Those agents are of necessity locals. As this decade enters its waning years, we can look back to the September 11, 2001, massacre and see that it was something of an operational anomaly, in that it was perpetrated by a purposefully imported team of jihadis. The al Qaeda attacks in the West since have, by contrast, been undertaken by mostly local residents who turned to Islam’s violent side as a reaction against what they perceived as a post-religious — and hence an anti-Muslim — society. From this we get the sad axiom of European security in the post-9/11 era: Any government that engages in policies disliked by masses of its own Muslims will probably suffer violence from some of those Muslims. Beyond the U.K., we see the bombings in Istanbul; the March 11, 2004, massacre in Madrid; the murders in the Netherlands; and, most troublingly, the de facto insurrections in French and Belgian cities over the past several years. The botched attacks of this past week in Britain are therefore of a piece, not just with recent British history, but with recent European history.
None of this is news, and none of it detracts from the surprise of an attempted attack in Scotland. But those few paying attention know that Scotland at large, and Glasgow in particular, have had problems with local Muslim radicalization for some time now.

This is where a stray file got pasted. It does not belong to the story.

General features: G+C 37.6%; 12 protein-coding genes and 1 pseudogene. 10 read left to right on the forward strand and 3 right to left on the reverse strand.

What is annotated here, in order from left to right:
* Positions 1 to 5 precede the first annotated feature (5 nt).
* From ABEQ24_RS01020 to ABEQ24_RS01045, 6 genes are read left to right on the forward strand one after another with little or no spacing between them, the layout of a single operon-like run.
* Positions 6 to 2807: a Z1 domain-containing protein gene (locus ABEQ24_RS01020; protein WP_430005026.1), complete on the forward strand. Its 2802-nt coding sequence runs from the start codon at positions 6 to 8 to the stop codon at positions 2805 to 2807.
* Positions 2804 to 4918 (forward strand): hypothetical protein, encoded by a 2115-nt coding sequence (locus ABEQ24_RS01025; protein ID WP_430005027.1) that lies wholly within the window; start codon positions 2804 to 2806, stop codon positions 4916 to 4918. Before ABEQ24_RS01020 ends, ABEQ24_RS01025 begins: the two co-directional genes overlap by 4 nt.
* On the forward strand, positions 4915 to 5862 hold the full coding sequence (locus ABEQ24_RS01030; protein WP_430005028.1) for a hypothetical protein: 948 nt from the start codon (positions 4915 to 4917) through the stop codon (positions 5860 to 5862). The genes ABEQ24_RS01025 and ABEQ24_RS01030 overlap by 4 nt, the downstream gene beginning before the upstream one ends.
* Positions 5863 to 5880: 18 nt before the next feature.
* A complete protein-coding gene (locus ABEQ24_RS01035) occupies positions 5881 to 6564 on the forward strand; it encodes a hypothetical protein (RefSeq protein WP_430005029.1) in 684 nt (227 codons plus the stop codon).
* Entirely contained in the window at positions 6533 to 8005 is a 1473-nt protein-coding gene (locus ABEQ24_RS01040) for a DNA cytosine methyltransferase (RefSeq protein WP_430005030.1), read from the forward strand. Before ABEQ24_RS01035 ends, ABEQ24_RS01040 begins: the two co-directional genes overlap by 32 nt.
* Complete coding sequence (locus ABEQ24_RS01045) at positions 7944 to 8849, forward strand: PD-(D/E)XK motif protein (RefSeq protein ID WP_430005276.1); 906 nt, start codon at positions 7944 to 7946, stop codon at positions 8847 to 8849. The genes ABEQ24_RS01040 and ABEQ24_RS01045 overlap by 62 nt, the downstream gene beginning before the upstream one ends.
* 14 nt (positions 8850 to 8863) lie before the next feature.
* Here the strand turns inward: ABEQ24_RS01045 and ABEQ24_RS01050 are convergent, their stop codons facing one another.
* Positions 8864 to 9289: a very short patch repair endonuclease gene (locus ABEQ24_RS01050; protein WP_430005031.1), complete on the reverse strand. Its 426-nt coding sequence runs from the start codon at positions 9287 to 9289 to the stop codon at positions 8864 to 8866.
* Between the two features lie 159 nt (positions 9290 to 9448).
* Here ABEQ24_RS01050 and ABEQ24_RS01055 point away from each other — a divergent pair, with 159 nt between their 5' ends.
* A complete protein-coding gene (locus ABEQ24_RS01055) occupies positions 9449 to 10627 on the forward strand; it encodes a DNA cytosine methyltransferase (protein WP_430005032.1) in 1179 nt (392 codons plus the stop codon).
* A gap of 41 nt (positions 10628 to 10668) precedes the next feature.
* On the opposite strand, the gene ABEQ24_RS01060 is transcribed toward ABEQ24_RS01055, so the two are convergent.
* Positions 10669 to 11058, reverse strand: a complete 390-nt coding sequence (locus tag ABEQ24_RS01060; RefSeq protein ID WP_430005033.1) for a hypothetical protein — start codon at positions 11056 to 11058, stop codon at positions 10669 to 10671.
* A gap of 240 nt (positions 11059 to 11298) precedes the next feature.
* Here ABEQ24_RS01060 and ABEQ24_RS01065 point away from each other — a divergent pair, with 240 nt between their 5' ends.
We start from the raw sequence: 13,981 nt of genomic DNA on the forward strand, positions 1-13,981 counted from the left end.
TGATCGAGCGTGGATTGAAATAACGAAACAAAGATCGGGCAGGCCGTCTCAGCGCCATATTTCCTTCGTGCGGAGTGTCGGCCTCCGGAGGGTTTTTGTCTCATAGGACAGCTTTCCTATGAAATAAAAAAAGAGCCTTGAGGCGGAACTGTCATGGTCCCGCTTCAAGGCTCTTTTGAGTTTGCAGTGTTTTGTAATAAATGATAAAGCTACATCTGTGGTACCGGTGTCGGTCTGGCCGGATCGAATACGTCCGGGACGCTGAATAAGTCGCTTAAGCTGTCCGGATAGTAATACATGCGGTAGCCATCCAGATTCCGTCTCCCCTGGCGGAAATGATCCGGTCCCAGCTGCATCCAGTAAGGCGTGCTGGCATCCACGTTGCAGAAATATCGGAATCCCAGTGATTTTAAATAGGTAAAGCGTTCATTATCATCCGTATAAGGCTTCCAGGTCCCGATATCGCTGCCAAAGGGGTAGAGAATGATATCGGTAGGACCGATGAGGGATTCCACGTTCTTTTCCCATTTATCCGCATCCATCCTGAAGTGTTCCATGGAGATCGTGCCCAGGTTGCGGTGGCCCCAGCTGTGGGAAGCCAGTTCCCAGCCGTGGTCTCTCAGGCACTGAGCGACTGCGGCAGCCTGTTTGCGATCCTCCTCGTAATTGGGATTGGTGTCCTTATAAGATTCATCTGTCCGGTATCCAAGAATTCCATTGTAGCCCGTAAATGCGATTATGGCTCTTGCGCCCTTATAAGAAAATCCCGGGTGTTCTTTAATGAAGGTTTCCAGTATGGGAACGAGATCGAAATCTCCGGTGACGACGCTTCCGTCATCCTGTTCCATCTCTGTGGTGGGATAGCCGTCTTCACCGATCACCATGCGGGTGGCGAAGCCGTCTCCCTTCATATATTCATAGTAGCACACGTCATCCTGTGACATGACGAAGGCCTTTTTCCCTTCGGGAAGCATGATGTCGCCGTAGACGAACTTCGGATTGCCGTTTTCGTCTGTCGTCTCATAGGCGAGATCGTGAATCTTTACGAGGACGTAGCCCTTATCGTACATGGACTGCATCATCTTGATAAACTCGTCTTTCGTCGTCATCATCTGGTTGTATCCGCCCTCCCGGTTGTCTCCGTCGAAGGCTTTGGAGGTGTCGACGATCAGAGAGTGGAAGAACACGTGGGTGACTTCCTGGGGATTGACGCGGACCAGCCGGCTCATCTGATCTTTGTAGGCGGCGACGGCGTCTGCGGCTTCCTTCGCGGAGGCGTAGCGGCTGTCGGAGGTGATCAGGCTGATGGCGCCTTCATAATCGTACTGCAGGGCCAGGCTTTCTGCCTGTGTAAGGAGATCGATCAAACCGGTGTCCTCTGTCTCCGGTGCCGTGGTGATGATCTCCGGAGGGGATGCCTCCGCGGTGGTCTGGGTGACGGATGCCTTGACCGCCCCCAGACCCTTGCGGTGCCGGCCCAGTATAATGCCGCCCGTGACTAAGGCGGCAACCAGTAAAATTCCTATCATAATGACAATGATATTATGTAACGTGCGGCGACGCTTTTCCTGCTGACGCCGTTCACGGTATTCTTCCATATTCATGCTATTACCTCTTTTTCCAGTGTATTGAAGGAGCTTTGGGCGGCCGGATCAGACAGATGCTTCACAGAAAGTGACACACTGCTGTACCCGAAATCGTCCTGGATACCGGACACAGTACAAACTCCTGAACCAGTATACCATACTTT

The fortunes of Glaswegian Labor politico Mohammed Sarwar are illustrative here. The Pakistani-born Sarwar became the first Muslim elected a member of Parliament in 1997, representing a central Glasgow district — then as now the epicenter of Muslim settlement in Scotland. Sarwar himself was never a personal model of pluralistic democratic values: The Koran on which he took his oath to the queen was encased in an envelope so it would not have to be touched by infidel hands. But he at least represented Muslim Britons who participated in British institutions and laws. He fought incidents of arranged Muslim marriages in which the women did not consent; and to his enduring credit, he helped bring to justice the Muslim killers of a Scottish youth named Kriss Donald. In March 2004, the 15-year-old Donald was abducted, tortured, and killed, and three of his killers fled to Pakistan. Sarwar worked diligently to secure their extradition, and for his troubles, he was rewarded with all-too-plausible threats of death: “I was told they wanted to punish my family and make a horrible example of my son — they would do to him what they did to Kriss Donald,” he told the press. “I received threats to my life, to murder my sons, to murder my grandchildren.” And so, bowing to terror and threat, Sarwar announced in June that he would not stand for reelection, ending a parliamentary career that spanned a decade.